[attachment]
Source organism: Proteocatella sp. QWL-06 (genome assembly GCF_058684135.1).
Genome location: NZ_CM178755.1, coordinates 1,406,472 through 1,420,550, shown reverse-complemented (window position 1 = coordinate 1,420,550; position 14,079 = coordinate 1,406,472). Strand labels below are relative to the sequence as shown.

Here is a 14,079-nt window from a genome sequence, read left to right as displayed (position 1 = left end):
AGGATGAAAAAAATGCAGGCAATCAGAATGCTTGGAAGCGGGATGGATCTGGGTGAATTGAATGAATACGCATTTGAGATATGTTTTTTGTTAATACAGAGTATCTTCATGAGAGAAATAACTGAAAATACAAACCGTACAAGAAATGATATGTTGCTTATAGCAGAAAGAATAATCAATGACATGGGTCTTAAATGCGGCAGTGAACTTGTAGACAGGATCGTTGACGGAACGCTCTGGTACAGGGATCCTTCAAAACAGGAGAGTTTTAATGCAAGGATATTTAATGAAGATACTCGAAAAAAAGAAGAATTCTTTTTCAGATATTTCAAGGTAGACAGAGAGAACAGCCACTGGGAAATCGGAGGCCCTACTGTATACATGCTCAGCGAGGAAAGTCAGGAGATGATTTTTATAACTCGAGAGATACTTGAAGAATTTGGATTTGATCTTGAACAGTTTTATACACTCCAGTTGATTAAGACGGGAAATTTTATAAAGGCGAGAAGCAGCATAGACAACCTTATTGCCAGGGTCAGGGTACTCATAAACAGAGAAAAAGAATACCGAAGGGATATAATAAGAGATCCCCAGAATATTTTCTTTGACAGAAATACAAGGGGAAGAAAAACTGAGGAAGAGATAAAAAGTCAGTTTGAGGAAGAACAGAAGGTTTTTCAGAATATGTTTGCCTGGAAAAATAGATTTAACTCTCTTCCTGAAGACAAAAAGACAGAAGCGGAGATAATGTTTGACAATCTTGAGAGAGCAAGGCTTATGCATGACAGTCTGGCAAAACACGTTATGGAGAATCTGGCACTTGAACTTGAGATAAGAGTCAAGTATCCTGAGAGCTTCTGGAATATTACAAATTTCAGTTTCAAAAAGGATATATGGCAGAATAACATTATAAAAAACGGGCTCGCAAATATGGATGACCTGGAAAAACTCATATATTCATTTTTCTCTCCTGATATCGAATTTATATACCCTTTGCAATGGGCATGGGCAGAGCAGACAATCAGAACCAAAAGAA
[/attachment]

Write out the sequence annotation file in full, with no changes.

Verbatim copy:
Source organism: Proteocatella sp. QWL-06 (genome assembly GCF_058684135.1).
Genome location: NZ_CM178755.1, coordinates 1,406,472 through 1,420,550, shown reverse-complemented (window position 1 = coordinate 1,420,550; position 14,079 = coordinate 1,406,472). Strand labels below are relative to the sequence as shown.

Here is a 14,079-nt window from a genome sequence, read left to right as displayed (position 1 = left end):
AGGATGAAAAAAATGCAGGCAATCAGAATGCTTGGAAGCGGGATGGATCTGGGTGAATTGAATGAATACGCATTTGAGATATGTTTTTTGTTAATACAGAGTATCTTCATGAGAGAAATAACTGAAAATACAAACCGTACAAGAAATGATATGTTGCTTATAGCAGAAAGAATAATCAATGACATGGGTCTTAAATGCGGCAGTGAACTTGTAGACAGGATCGTTGACGGAACGCTCTGGTACAGGGATCCTTCAAAACAGGAGAGTTTTAATGCAAGGATATTTAATGAAGATACTCGAAAAAAAGAAGAATTCTTTTTCAGATATTTCAAGGTAGACAGAGAGAACAGCCACTGGGAAATCGGAGGCCCTACTGTATACATGCTCAGCGAGGAAAGTCAGGAGATGATTTTTATAACTCGAGAGATACTTGAAGAATTTGGATTTGATCTTGAACAGTTTTATACACTCCAGTTGATTAAGACGGGAAATTTTATAAAGGCGAGAAGCAGCATAGACAACCTTATTGCCAGGGTCAGGGTACTCATAAACAGAGAAAAAGAATACCGAAGGGATATAATAAGAGATCCCCAGAATATTTTCTTTGACAGAAATACAAGGGGAAGAAAAACTGAGGAAGAGATAAAAAGTCAGTTTGAGGAAGAACAGAAGGTTTTTCAGAATATGTTTGCCTGGAAAAATAGATTTAACTCTCTTCCTGAAGACAAAAAGACAGAAGCGGAGATAATGTTTGACAATCTTGAGAGAGCAAGGCTTATGCATGACAGTCTGGCAAAACACGTTATGGAGAATCTGGCACTTGAACTTGAGATAAGAGTCAAGTATCCTGAGAGCTTCTGGAATATTACAAATTTCAGTTTCAAAAAGGATATATGGCAGAATAACATTATAAAAAACGGGCTCGCAAATATGGATGACCTGGAAAAACTCATATATTCATTTTTCTCTCCTGATATCGAATTTATATACCCTTTGCAATGGGCATGGGCAGAGCAGACAATCAGAACCAAAAGAA